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New Mexico’s new gun background check laws have inflicted their first casualty.

Walmart Inc. will stop all gun sales in its New Mexico stores as of July 22 in response to a new law requiring every federally licensed gun seller in the state to provide background checks upon request — whether they participated in the sale or not.

Currently, Walmart stores conduct federally mandated background checks when they sell hunting rifles and shotguns. Under the new law, the big-box retailer would have to facilitate background checks for people without federal licenses, including the sale of handguns and modern sporting rifles, such as AR-15s. So Walmart is getting out of the gun business in New Mexico.

Walmart communications director Tiffany Wilson said complying with the new background check laws would pose “a safety issue for both our associates and our customers.”

“The new law would require our associates to handle — and potentially store — handguns and modern sporting rifles, which are the kinds of firearms we don’t sell,” Wilson told InsideSources. “And because we don’t sell those types of firearms our associates are not trained to handle them or render them safe. So, if someone walked into the store, for example, with an AR-15 or a handgun, it just poses a safety risk to them.”

Wilson said the appearance of firearms also could spook customers.

“We are a retailer of lots of different types of merchandise … and our customers aren’t used to seeing other customers coming into a store with firearms — especially multiple firearms, potentially — and it could be confusing,” she said.

“Our sporting goods section is typically located in the back of the store and there are multiple entrances to our stores,” Wilson said. “So someone could come through the garden center, through the pharmacy area, through groceries — potentially pushing a cartful of firearms and it could be very confusing for our customers and potentially put them at risk or make them feel unsafe.”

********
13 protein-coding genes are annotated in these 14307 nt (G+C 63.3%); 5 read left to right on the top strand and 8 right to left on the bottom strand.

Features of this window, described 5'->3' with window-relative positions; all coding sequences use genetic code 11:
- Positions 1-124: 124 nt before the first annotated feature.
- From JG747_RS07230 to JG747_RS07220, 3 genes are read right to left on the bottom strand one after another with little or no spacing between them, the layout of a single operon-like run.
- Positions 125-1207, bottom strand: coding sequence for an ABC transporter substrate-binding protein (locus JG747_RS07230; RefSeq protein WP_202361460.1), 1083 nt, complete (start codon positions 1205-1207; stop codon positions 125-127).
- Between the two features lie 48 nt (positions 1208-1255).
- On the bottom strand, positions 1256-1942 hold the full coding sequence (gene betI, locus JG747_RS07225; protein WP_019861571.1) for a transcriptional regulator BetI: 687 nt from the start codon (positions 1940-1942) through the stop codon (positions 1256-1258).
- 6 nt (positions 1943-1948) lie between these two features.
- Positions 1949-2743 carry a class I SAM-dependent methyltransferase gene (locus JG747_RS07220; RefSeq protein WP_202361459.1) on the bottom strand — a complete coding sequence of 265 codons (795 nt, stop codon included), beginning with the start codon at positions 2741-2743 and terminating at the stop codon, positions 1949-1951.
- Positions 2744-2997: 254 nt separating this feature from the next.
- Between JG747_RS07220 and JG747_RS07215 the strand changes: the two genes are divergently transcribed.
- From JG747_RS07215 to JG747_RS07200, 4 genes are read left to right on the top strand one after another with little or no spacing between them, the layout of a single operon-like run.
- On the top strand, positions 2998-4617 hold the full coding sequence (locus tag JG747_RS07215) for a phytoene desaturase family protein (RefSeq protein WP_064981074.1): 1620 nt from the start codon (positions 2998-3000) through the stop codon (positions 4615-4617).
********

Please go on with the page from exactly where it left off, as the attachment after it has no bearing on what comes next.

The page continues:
Gov. Michelle Lujan Grisham signed the legislation, which took effect July 1.

“Background checks are shown to be both lifesaving and overwhelmingly popular,” Nora Meyers Sackett, the governor’s press secretary, told Inside Sources.

“The governor stands behind the reasonable expectation of any business facilitating the sale of firearms to be able to create or maintain an environment where quick, noninvasive background checks can be completed in a safe manner,” she said. “If those who sell firearms are not able to do so, discontinuing such sales would seem to be the right move.”

While supporters of the legislation believe these laws will make New Mexicans safer, others aren’t convinced.

New Mexico Sheriffs’ Association President Tony Mace of Cibola County said the law might be on the books “but not necessarily enforced.” State Attorney General Hector Balderas has warned sheriffs and police chiefs they could face liability issues if they refuse to enforce the new law.

“Our view is that it is an unenforceable law (and) it really doesn’t have any impact on crime,” Mace told Inside Sources. “Since it has become a law on July 1 there has been no situation arise, where this law could have been used — or will be used — that we are aware of.”

“Essentially what we have is another law on the books that is not necessarily going to be used a whole lot, because there are issues with it,” he said. “The burden of proof is on us to prove that a gun was purchased without a background check. Well in New Mexico we have no tracking system, and in court we would have to prove that that transaction took place.”

Mace said he understands what Walmart is doing, calling it an “unintended consequence of the law.”

“Now you have the government regulating private industry saying: ‘Hey, you’re going to do these background checks and this is the fee ($35) you’re going to charge.’ They don’t want to take on the liability and the responsibility.”

Hiram Reisner is a writer for InsideSources. The opinions are the writer's.

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Porter County Government Reporter

Senior reporter Doug Ross, an award-winning writer, has been covering Northwest Indiana for more than 35 years, including more than a quarter of a century at The Times.